The protesters hated it. We had been told beforehand that there would be protesters and that we shouldn't speak to them, but I couldn't have been prepared for what they would say to us. They followed us for the entire mile-long walk, screaming insults at the handlers, at us volunteers, at the police for escorting us. Yelling as loudly as they could about all kinds of horrible things that they imagined were happening to the elephants (and the elephants only) under Ringling's care. Taunting anyone who held an elephant guide, asking whether they enjoyed hitting the elephants more with the hooked end or the flat end. And when they started running out of imagined horrors, they switched to personal insults, criticizing one handler's weight and making jibes about other handlers' appearances. In my short time on this planet, I had never been in the presence of such unprovoked, undeserved hatred from one group of strangers to another. These people were yelling at ME, and I didn't work with animals at all. It was stressful and frightening, and I found myself shaking a little with nerves and frustration at not being able to defend myself.
But Ringling's animal specialists didn't bat an eye. They walked alongside their animals, shouting the occasional "move up" or "tail" above the screaming protesters to keep the elephants together and moving at a good pace. They didn't so much as look in the direction of anyone shouting for their attention. Their focus was entirely on their animals and on getting them safely to the arena. As the walk came to an end, I found myself in awe of their composure in the face of such inhuman behavior...and such horrible accusations. For Ringling's animal specialists, this barrage of hatred and ignorance is their daily routine. And every day they have faced it with their heads held high, because they know, and their employer knows, and everyone who works in the circus knows, that they have nothing to be ashamed of. I gained a huge amount of respect for elephant crew that day, and saw their struggle through new eyes.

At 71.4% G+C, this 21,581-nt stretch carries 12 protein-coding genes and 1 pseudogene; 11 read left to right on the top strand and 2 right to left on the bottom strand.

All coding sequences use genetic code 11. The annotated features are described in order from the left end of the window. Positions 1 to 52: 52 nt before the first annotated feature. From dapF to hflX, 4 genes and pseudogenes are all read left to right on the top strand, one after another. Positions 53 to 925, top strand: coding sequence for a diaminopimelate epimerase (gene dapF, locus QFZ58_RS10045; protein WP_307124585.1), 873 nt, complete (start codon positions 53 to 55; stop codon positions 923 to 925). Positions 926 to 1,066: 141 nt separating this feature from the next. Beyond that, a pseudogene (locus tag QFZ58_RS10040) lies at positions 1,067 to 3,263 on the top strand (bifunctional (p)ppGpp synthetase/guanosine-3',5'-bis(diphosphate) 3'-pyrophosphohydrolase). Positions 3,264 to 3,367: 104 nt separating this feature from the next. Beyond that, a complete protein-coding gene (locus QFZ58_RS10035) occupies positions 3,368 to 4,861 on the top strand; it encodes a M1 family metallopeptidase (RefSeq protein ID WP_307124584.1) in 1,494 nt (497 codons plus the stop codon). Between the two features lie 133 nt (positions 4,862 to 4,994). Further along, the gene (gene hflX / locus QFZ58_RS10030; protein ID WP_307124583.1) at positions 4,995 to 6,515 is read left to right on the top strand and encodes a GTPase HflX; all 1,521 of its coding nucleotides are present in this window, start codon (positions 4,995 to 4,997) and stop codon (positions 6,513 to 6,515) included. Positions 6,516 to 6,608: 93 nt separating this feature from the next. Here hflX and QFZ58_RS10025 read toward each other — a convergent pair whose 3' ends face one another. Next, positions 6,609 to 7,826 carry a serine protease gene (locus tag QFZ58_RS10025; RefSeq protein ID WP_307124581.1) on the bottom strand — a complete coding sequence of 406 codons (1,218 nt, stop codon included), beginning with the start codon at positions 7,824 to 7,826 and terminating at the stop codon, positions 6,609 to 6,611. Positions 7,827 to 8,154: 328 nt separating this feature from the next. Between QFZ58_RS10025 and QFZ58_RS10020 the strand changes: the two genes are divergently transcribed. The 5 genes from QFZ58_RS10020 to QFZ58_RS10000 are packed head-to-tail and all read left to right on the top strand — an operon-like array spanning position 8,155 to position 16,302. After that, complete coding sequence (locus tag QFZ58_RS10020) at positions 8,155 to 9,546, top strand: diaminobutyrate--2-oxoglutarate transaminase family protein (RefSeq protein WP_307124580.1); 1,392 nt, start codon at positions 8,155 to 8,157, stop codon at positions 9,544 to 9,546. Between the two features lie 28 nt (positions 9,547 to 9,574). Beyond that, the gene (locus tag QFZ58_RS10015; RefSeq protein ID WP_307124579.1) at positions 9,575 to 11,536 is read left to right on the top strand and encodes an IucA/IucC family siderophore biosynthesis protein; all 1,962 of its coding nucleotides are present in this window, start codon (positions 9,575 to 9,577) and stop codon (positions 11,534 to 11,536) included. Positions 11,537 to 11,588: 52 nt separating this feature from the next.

Over the next several years, I was privileged to participate in around twenty animal walks and elephant brunches. We encountered more excited faces, and more rage-filled protesters spitting hate. But what really got to me...what really started to bother me...was the doubt.
The first time someone from the crowd approached me was during an elephant brunch. We animal walkers had done our job and were standing in a row by a temporary fence set up to keep people back as the elephants ate. A gentleman looking to be in his late 50s/early 60s leaned over to me and said, "Those elephants are so beautiful! So beautiful! You guys are doing a fantastic job. Thank you for all the work that you do." Like most people he didn't know that I didn't work with the animals. I smiled and thanked him. He continued: "What is with those crazy people? (referring to the protesters) I can't believe they have the nerve to say those things. What idiots!" He chuckled and shook his head. I just smiled and shrugged. Yep, those protesters are pretty unbelievable! What can you do!
Then he leaned in closer, lowered his voice, and said, "So tell me, really...DO they beat the elephants?"
I was shocked, and stood there dumbly as this man continued to look at me earnestly, as though waiting for some kind of confession. I couldn't even begin to think of a response. My thought process was something like this: "Is he serious? Does he BELIEVE those people? What does he expect me to say? Is this a trick? But he just finished complementing us..."
In the end, all I could do was shake my head and say "No, no of course not." He nodded and smiled and backed off, but I could see that he wasn't satisfied or convinced. He wanted an explanation. He wanted proof. And having worked at the circus for less than a year, I couldn't offer either.
He was the first, and there were plenty more to follow. Mothers holding babies, smiling and encouraging their toddlers to wave at the elephants, then turning to me with a worried smile and asking, "Are they well cared-for? They're not...chained, are they?" The young man who'd come to photograph the elephants during a walk, jogging to keep up, wanting to know if this was all the excercise the elephants ever got. The two businesswomen who had waited outside their office to see the elephants go by, and as we hurried past I caught a snatch of their conversation: "...should never have been taken from the wild. Those are wild animals, they need to be free." And I bit my tongue, and bit it again and again, and felt frustrated and helpless.